Only if the owner of the vehicle fails to carry an active policy for No-fault insurance — or, if the owner and driver are one-and-the-same — would our pedestrian be entitled to file at claim for injury with the driver’s insurance. That is, in our pedestrian versus motor vehicle scenario, the vehicle driver’s insurance is actually the fourth order of priority, even if the driver is 100 percent at fault for the accident.

Recognizing that situations may arise where even after sifting through four levels of priority, no insurance would be available to cover a claimant’s injuries, the Michigan Legislature provided a fifth and final priority to serve as a “catch all” for any remaining, valid claims for first party no-fault insurance benefits. The Assigned Claims Plan, managed by the Michigan Automobile Insurance Placement Facility, is a mechanism by which the State of Michigan will assign a claim to a no-fault insurer to provide benefits, even though that no-fault insurer otherwise has no relationship to the accident. The purpose of the Assigned Claims Plan is to insurance that persons such as our pedestrian are not left holding the bag for injuries arising out of the operation of a motor vehicle.

Importantly, the order of priority, as applied to our pedestrian, is equally applicable to an individual injured while riding as a passenger in a motor vehicle. Meaning, the first level of priority would be the passenger’s own insurance, followed by the insurance of a resident relative, the insurance of the vehicle owner, the insurance of the driver and, finally, the Assigned Claims Plan.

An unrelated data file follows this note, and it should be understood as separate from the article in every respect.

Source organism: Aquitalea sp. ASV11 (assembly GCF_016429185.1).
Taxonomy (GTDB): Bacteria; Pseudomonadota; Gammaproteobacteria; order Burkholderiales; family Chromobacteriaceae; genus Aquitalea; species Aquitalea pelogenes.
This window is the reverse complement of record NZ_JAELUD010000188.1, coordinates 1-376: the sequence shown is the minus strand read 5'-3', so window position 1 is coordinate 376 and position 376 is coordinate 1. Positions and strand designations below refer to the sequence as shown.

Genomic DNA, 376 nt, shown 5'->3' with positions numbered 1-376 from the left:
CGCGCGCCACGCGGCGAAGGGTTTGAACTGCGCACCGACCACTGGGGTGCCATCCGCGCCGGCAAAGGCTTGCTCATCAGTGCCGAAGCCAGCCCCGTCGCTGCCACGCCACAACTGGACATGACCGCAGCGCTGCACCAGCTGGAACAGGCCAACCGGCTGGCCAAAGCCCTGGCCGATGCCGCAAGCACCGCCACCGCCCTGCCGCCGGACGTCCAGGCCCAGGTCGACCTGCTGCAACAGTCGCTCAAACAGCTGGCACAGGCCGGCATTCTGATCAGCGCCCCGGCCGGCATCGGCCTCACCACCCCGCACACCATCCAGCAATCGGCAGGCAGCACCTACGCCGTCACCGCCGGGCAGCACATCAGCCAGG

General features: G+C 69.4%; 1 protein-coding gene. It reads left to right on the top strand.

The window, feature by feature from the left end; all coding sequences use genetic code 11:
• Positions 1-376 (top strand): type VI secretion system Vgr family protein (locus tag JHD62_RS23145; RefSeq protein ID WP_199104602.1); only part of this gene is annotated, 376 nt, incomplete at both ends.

A final, critical caveat to our analysis is this: Michigan law requires the owner of a vehicle to maintain a valid policy of no-fault insurance. If a driver fails to do so, he will not be entitled to any no-fault benefits — including pain and suffering — nor will he be entitled to make a claim with the Assigned Claims Plan, even if the other driver is totally at fault. Thus, it is essential that all vehicle owners in Michigan maintain proper no-fault coverage.

As this exercise clearly demonstrates, determining the precise no-fault carrier responsible for providing coverage for damage and injuries arising out of the operation of a motor vehicle can be a complex endeavor. Accordingly, it is advisable to consult with an attorney whenever you are involved in an injury accident — regardless of your personal fault — to ensure that your rights are protected.

A Roadmap to Priority: Follow these Five Steps

  1. Turn to the claimant’s own insurance. If no such policy exists …
  2. Turn to the insurance of the claimant’s resident relative. If no such policy exists …
  3. Turn to the insurance of the vehicle owner. If no such policy exists …
  4. Turn to the insurance of the driver. If no such policy exists …
  5. Turn to the Assigned Claims Plan.

Robert L. Blamer is a partner in our Livonia office and head of the Firm’s plaintiff’s practice group. He focuses his practice on helping injured people in many types of negligence actions, workers’ compensation claims, and Social Security disability claims. He may be reached at (734) 261-2400 or rblamer@cmda-law.com.